As the crisis continues in Benghazi, we suffer a lot from multiple issues. One of the issues I mentioned in the previous topic was the educational halt. As a reaction to this stop, appeared many efforts to restart schools and learning cycle. However, these efforts emerged as separate and individual efforts, and they need to be unified in one vast initiative. One of them is called Nauwarni Initiative, and I think it’s the most sophisticated one.
Enlighten Me initiative, or Nauwarni, is basically a movement by civil society organizations sponsored by the National Council for Freedom and Human Rights. Their main and the only target is to restore schools in Benghazi. They started with several goals to reach their main target, evolving on the current situation in Benghazi and how to embrace the crisis and restart the schools. They developed several goals, and theses are some of them:
- Restarting education in schools located in safe areas: More than 75% of Benghazi is under the army control, and these areas are safe and contain large numbers of schools. Most of these schools are untouched. Others have some less damages in some parts due to some near by clashes happened in previous months. Nauwarni asks officials to reopen these schools in order to catch up with the current academic year as long as these areas are totally safe.
- Restarting education within schools occupied by refugees: According to Nauwarni, there are more than 40 schools occupied by refugees. However, most of these schools are not occupied 100%. There are empty classes, and the courtyard could be used as one large outside class. In order to restart learning for students who live in these schools, Nauwrni is welling to provide teachers and schools supplies to these schools.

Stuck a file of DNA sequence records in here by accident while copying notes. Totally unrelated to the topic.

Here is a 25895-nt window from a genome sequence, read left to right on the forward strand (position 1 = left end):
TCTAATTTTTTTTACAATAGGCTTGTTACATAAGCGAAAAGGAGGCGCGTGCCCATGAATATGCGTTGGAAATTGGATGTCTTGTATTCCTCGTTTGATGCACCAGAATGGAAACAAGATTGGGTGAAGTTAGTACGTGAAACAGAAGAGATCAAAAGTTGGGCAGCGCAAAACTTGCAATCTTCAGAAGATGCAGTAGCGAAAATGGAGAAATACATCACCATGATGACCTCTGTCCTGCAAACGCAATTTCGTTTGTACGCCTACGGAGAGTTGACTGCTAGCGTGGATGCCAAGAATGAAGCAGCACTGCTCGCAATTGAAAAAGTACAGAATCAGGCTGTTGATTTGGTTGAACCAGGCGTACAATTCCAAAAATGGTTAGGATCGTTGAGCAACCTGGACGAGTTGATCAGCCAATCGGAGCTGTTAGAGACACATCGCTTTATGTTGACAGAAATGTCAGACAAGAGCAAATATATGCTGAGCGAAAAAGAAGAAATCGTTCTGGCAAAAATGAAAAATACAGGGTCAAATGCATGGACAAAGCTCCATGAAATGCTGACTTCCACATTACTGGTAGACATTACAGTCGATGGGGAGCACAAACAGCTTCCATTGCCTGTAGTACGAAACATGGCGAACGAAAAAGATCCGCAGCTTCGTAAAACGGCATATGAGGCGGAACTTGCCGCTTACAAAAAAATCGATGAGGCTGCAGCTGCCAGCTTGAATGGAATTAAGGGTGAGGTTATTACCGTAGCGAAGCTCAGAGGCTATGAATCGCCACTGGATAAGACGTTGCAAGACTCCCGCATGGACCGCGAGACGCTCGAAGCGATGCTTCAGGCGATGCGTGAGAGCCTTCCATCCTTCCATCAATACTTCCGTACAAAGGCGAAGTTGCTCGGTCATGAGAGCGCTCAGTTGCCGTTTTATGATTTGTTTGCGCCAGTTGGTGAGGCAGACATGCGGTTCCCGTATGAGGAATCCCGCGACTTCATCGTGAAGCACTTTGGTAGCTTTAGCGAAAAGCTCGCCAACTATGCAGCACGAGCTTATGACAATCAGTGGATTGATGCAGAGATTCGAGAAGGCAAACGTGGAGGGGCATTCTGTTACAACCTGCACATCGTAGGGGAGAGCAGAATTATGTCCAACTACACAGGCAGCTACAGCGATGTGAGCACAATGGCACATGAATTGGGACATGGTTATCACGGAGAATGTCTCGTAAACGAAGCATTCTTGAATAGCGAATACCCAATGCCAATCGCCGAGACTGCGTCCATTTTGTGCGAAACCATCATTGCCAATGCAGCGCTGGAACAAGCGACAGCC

- Students who are now living outside Benghazi should enroll in schools: Nauwarni says government should track these students in different cities, such as Al-Marj and Al-Bida. They must develop a process to make sure it is easy for students to enroll with no burden of official papers and other things.
- Checking with students who are refugees outside Libya: Some families had to travel outside Libya, most of them in Egypt, Tunisia, and Jordan. Nauwarni demands the government to check on these students by contacting with Libyan embassies, to make sure they catch up with their studies.
- Re-activate “Home Education” system and launching a TV channel: In 90s, Libya had a system called Home Education, which focuses on learning only at homes. Parents who are able to teach their kids at home, could register their kids in this system. At the end of the academic year, they allowed to take the final exam as the regular students. This system was supplemented with a local TV channel broadcasting only classes. Nauwrni thinks that it is the best time to re-activate this system again as the war continues. There are many parents who are welling to teach their kids at home nowadays. Nauwrni also now working on launching a TV channel on Nilesat. They start recording the classes and should be broadcasting soon. There are other online courses, such as Benghazi Skype School, but the current internet fluctuated speed in Benghazi makes it more difficult to follow with these classes.
To this moment, there is nothing serious attempt to restart schools in Benghazi. The only and main issue is the security. One of the school administrators told me that it’s our responsibility to provide the safe environment for the kids. Parents will hesitate to send their kids while they can listen to sound of explosions. He describes the issue of security as the main issue, fearing that these kids could be targeted by terrorist attacks. I believe it is important to keep these students safe, but we have to deal with education safety first. We’ve seen images from Japan after the Hiroshima bomb showing kids in damaged classes (Or even no schools at all) . If we have, for example 40,000 students, our goal should be to restart learning at least 50% of them. In other words, reducing the damadge in the education system as low as possible.